I just made a comment in the "Notice to the PPT" thread - http://uselectionatlas.org/FORUM/index.php?topic=96549.msg2009906#msg2009906
I draw it to the Convention's attention in this thread as it is something that could be considered in the different models that are floated - the means by which casual vacancies may be filled for STV-elected seats. I am totally satisfied with holding fresh elections for non-STV seats, but I think another format should be used for STV elections, as a minor party may be elected which has no hope of returning a replacement candidate (and thus leaving its voters voiceless) in a single-member replacement election. Of course, it could be argued that those voters should have considered the reliablity of their candidate prior to the election, however I believe that those minor parties should not be disadvantaged in this way (that's just my opinion, however).
As I see it, there are three ways we could fill these casual vacancies:
1. As we currently do - a Special Election/By-election is held to fill the casual vacancy, in which the election is an IRV election to fill a single seat.
2. By allowing the party to which the Senator was a member to appoint the Senator's successor. This is how things are done in the Australian Senate. It ensures that the same party retains the STV seat. The problem would lie with a party such as the SDP that has subsequently disbanded (and merged with the JCP) - if the party no longer exists, how may it appoint the successor... unless the Senator changed parties also... but what if the Senator changed parties and the party that elected him or her still exists - which party should appoint the successor? Anyway, these are things that could be discussed (personally, I think if the Senator changed parties, whatever party he or she belonged to at the time of his or her resignation occurred should be the party that appoints his or her successor).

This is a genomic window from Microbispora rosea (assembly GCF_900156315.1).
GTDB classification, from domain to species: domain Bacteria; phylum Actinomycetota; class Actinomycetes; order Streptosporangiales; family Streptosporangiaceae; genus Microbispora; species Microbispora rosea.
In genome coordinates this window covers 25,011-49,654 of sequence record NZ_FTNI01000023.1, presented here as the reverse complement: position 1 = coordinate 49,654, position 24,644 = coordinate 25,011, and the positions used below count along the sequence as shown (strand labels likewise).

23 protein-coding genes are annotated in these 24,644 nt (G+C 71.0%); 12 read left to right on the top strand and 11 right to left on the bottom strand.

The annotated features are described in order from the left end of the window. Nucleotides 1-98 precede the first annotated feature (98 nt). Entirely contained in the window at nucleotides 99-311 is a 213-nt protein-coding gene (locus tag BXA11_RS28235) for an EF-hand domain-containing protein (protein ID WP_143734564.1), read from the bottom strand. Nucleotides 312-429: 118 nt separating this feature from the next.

3. A countback method by which the ballots cast at the election at which the Senator was elected are re-examined, with the Senator excluded from the count and his or her preferences distributed among the remaining candidates to determine who should replace him or her. This is frequently how local councils in Australia (at least, the ones that use STV) fill casual vacancies.